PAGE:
Conversely, the ten best field goal percentage seasons in NBA history all happened in between the years of 1979 and 1990 and the third best three point shooting percentage ever was in 1996 (albeit with a slightly shortened three point line). The suggestion that no one could shoot in the 90s is a bit of a misnomer, much in the way that suggesting that there is no defense played today is also mostly incorrect. When comparing Jordan to James directly, the reality is that they had to overcome different trends in the overall NBA game to achieve greatness.

In Jordan’s time, his challenge was to be able to withstand the abuse of larger power forwards when he entered the lane, to be strong enough to be able to finish at the rim. For LeBron, he saw the league shift from a slashing league where spacing and shooting was paramount, and he adapted his game accordingly. Both players were successful at making the needed changes. The demeaning of either era (lack of elite perimeter guard play in the 90s or the disappearance of big body centers in today’s game) shows a disregard for the evolution of basketball and how much the game has adapted with the times.

Embracing the Period

Every era of NBA basketball has a player or a team that defines it. Usually, that player or team also dictates the evolution of the NBA during that time. In the 1960s, Bill Russell and the Boston Celtics dominated the league. Russell, when he entered the league was instantly one of the most dynamic players with incredible athleticism that translated to tremendous rebounding and shot blocking ability. Russell’s length also allowed him to create fast break opportunities. That era of Celtics basketball featured teams that regularly averaged a pace rating of over 130 (number of possessions per 48 minutes, which is an indicator of how fast the game is being played). That number would be far and away the fastest team in the league today.

In the 70s, we saw the proliferation of elite centers such as Bill Walton, Kareem Abdul-Jabbar, Wilt Chamberlain, Willis Reed, and others. As a result, the game slowed down and was half-court style where offense was run primarily in the post. The 80s and 90s saw the rise of elite scoring wing and backcourt players like Michael Jordan, Larry Bird, Clyde Drexler, and Isiah Thomas. To combat these players, teams employed a physical strategy to slow them down when they attacked the basket. The result was a prioritization of strength over finesse.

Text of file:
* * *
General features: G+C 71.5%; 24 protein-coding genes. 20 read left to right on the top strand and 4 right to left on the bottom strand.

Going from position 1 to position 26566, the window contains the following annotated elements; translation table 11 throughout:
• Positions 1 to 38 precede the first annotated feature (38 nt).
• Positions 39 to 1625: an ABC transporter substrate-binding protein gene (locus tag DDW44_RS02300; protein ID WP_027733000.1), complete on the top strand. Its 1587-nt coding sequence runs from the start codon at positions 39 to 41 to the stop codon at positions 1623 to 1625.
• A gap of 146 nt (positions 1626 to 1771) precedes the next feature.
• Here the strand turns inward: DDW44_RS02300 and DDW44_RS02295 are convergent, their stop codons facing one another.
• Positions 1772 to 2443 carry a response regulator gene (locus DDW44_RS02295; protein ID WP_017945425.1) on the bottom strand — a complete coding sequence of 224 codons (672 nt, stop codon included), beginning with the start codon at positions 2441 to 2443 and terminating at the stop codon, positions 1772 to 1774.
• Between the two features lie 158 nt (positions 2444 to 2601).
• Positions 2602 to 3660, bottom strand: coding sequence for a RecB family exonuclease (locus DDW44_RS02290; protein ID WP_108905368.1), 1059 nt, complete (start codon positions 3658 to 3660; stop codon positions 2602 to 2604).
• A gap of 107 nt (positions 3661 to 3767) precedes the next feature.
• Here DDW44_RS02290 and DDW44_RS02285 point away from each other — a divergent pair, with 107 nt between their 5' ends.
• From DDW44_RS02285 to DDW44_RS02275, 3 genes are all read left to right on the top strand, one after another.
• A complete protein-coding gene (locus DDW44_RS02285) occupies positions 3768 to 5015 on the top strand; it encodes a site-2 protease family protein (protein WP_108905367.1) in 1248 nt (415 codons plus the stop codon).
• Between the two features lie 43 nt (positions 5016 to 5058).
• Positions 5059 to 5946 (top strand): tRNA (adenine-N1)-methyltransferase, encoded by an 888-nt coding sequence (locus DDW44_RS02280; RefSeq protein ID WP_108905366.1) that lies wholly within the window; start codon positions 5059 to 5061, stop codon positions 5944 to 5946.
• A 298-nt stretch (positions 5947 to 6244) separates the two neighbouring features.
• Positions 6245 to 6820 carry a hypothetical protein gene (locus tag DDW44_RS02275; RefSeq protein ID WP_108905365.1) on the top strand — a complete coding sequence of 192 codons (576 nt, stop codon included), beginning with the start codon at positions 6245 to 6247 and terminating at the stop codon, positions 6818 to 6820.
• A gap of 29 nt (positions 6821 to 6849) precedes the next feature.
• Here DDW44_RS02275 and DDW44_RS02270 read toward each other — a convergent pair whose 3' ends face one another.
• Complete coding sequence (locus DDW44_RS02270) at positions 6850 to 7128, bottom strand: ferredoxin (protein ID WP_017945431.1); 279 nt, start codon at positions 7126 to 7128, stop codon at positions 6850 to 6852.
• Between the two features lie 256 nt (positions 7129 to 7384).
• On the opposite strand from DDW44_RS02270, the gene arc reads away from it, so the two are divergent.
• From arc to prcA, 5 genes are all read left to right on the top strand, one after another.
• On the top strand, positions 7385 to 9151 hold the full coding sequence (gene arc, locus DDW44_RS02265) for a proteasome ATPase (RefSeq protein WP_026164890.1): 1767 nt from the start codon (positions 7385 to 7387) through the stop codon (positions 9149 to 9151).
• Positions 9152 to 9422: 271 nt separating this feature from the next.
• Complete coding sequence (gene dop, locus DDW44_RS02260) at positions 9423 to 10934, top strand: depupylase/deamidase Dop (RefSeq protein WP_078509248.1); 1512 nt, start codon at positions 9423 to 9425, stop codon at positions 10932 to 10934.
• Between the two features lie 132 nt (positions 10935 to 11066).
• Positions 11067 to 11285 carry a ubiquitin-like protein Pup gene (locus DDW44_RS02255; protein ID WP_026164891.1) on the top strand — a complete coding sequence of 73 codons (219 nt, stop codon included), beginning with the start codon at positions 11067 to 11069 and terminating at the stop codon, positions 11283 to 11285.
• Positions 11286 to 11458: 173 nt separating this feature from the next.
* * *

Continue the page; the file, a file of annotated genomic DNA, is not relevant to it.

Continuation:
In the 2000s we saw the emergence of great slashers and finishers such as Kobe Bryant, Tracy McGrady, Allen Iverson, and Vince Carter. These players were not elite shooters but had tremendous athleticism that enabled them to get by defenses. As a reaction, that era saw a prioritization of more athletic frontcourt players to contend with these acrobatic players. Finally, today’s game is one that is based on shooting and spacing. This has meant that players that cannot shoot are considered very expendable. The players may not be as physical as before, but they are much more skilled, which is what the era has demanded.

The folly of comparing eras is that in many ways, we are engaging in an exercise of comparing different sports. What worked 30 years ago does not work today, and what works today will likely not work 20 years from now. Quite often, fans suggest that if a certain player was planted into a different era that they would have dominated because of a certain trait like ball handling or shooting that wasn’t as common in a previous generation.

What this does not account for is that a modern player will be missing some other trait that would have put them at a disadvantage in an earlier era. Conversely, a player from an earlier era would struggle to adapt to today’s game, despite what many older players have suggested in interviews on various podcasts. And yet, despite these differences in the evolution of the game we continue to make comparisons between great players repeatedly, in a search to validate our respective generations.